In my work, when writing a paper (or a blog), I try to have all of my necessary materials before I sit down to write (references, hyperlinks, even my coffee). I may take a break while writing—this does not reduce efficiency—but having tobreak my train of thought to find something not at hand is inefficient. One advantage to this method is that I can write in a coffee house without internet (though if that’s the case I probably will not return) or even on a plane. By the time I sit down to write, I know most of what I want to say. I’ve also trained myself to produce strong first drafts to reduce the amount of editing I’ll need to do later. This is not the undergraduate student believing that their first drafts are masterpieces (they never are), but having worked as a journalist with strict deadlines taught me a lot about efficient writing.

I have been doing this sort of thing since I was kid. Near the end of each school day, I would use my date planner (yes, I have been carrying one around since my grammar school days) and figure out how much time each activity I had to do would take—homework, playing with friends, eating, watching TV—to see how much I could accomplish. I did not think about this as a drive for efficiency at the time, but it was.

There are aspects of bioethics that very much fall into the efficiency framework—things like advance care planning and proactive clinical consultation. As I often tell my students, it’s easier to prevent a problem than have to react to it—Think about the recent case of nondisclosure of serious conflicts of interest by a cancer researcher. Just disclosing in the first place would have been more efficient than trying to salvage his reputation. But so much of our work is completely outside of our control: students, patients, bureaucratic systems (which have a different view of efficiency) seem to always get in the way of our efficient navigation of the world.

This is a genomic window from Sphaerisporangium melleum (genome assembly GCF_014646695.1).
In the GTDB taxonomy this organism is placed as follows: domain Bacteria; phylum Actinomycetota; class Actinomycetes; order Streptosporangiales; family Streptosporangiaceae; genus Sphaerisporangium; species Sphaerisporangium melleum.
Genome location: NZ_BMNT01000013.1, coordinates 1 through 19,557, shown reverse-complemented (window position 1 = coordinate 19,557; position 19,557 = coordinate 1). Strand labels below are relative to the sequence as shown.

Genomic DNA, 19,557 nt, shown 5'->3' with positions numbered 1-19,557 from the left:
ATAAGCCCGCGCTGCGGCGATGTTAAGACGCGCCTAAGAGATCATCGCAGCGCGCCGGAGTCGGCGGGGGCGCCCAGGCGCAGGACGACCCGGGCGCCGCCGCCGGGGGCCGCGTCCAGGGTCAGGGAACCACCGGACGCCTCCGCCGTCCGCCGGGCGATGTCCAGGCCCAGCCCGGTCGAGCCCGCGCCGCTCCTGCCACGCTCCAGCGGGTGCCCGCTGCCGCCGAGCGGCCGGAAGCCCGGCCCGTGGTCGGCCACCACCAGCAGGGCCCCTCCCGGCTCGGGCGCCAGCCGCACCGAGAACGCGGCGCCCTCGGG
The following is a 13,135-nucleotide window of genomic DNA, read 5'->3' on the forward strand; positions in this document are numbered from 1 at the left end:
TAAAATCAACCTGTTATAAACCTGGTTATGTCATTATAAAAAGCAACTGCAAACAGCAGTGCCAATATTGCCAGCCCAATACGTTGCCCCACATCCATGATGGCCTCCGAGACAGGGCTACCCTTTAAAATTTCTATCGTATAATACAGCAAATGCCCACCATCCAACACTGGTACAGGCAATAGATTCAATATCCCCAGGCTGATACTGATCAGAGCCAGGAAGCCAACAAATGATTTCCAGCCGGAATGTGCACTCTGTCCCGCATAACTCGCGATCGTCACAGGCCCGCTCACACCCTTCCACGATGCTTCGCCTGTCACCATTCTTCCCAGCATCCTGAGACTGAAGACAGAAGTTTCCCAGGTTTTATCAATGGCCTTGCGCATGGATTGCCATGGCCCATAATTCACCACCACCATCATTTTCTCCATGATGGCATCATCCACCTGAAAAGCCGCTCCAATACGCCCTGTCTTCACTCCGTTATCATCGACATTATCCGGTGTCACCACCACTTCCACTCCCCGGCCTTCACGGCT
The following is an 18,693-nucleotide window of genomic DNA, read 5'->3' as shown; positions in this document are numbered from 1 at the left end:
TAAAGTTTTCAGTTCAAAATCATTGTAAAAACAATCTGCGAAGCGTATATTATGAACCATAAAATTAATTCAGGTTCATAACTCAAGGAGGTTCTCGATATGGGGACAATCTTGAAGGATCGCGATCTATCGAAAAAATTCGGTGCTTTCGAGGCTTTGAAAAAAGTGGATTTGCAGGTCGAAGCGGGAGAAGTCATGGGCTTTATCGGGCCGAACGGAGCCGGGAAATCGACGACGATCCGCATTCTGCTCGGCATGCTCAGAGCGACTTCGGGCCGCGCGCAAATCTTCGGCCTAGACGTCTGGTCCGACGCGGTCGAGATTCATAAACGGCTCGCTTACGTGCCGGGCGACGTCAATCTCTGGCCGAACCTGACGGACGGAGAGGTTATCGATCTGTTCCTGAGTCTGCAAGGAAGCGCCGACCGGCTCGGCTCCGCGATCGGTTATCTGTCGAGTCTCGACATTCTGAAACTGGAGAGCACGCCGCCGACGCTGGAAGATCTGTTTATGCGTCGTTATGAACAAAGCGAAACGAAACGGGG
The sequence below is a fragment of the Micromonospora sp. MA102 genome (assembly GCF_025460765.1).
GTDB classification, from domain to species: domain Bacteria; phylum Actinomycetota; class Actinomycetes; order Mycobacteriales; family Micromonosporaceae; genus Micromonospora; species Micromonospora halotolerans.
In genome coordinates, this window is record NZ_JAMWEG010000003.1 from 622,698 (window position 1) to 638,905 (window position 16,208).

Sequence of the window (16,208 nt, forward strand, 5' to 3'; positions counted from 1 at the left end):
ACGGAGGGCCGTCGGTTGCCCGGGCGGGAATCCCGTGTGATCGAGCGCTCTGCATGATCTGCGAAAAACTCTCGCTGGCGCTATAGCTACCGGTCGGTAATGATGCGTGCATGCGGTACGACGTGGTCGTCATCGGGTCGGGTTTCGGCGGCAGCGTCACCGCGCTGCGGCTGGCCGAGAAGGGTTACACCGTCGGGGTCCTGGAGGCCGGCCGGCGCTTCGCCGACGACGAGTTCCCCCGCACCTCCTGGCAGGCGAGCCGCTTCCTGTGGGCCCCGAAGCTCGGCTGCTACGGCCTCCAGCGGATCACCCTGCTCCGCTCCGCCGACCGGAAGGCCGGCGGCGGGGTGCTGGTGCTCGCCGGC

This obsession also has a downside. Sometimes I have difficulty completing tasks that my subconscious has recognized as inefficient. For example, I am terrible about booking airplane tickets and hotels. I have to do my research, pick the flights that will work the best without costing too much and wondering if there’s always something better out there; a process that ends up wasting a lot of time—inefficiency in trying to be efficient. It also means that I rarely show up to a class or a meeting more than a minute or two before it begins. The idea of being in a space where I am not using my time productively, irks me. If the calendar warning goes off 15 minutes before a class, I know that it takes me 5 minutes to get the room. That means I have ten minutes and can try to get something else done in the meantime. Of course, then I feel like I am rushing to get there and diving in immediately without a chance to take measure of the room. But that sense of “wasting time” violates my sense of inefficiency. I wouldn’t even start talking about me view of traffic and stoplights.

What lessons can one take from this discussion? For me, my goal is try to not expect other people to share my value of efficiency and to be forgiving of myself when I am inefficient. For bioethics, it often seems that we are reacting to whatever the latest news item is (and I am guilty as charged). Would it not be more efficient for us to write about ideas and draft guidelines before the events of the real world get ahead of us? What lessons do you think we can learn to have a more efficient bioethics? In what ways would bioethics benefit from being less efficient?